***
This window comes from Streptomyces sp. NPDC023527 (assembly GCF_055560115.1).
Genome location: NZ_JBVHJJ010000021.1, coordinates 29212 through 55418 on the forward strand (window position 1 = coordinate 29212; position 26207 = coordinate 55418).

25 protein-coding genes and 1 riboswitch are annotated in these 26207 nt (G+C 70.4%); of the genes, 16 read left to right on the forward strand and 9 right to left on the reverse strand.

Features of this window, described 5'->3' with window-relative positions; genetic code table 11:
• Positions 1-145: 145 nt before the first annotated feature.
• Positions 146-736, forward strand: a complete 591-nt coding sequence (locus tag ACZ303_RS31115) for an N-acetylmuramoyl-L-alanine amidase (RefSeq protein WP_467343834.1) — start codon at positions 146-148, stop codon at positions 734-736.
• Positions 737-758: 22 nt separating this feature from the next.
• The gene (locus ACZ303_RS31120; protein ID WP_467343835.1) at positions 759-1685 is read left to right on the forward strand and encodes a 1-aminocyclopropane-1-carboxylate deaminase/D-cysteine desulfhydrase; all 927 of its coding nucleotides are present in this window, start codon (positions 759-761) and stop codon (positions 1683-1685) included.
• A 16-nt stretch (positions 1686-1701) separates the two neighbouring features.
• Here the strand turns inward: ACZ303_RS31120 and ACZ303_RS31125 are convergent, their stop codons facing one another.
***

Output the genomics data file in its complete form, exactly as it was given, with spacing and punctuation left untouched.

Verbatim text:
This window comes from Streptomyces sp. NPDC023527 (assembly GCF_055560115.1).
Genome location: NZ_JBVHJJ010000021.1, coordinates 29212 through 55418 on the forward strand (window position 1 = coordinate 29212; position 26207 = coordinate 55418).

25 protein-coding genes and 1 riboswitch are annotated in these 26207 nt (G+C 70.4%); of the genes, 16 read left to right on the forward strand and 9 right to left on the reverse strand.

Features of this window, described 5'->3' with window-relative positions; genetic code table 11:
• Positions 1-145: 145 nt before the first annotated feature.
• Positions 146-736, forward strand: a complete 591-nt coding sequence (locus tag ACZ303_RS31115) for an N-acetylmuramoyl-L-alanine amidase (RefSeq protein WP_467343834.1) — start codon at positions 146-148, stop codon at positions 734-736.
• Positions 737-758: 22 nt separating this feature from the next.
• The gene (locus ACZ303_RS31120; protein ID WP_467343835.1) at positions 759-1685 is read left to right on the forward strand and encodes a 1-aminocyclopropane-1-carboxylate deaminase/D-cysteine desulfhydrase; all 927 of its coding nucleotides are present in this window, start codon (positions 759-761) and stop codon (positions 1683-1685) included.
• A 16-nt stretch (positions 1686-1701) separates the two neighbouring features.
• Here the strand turns inward: ACZ303_RS31120 and ACZ303_RS31125 are convergent, their stop codons facing one another.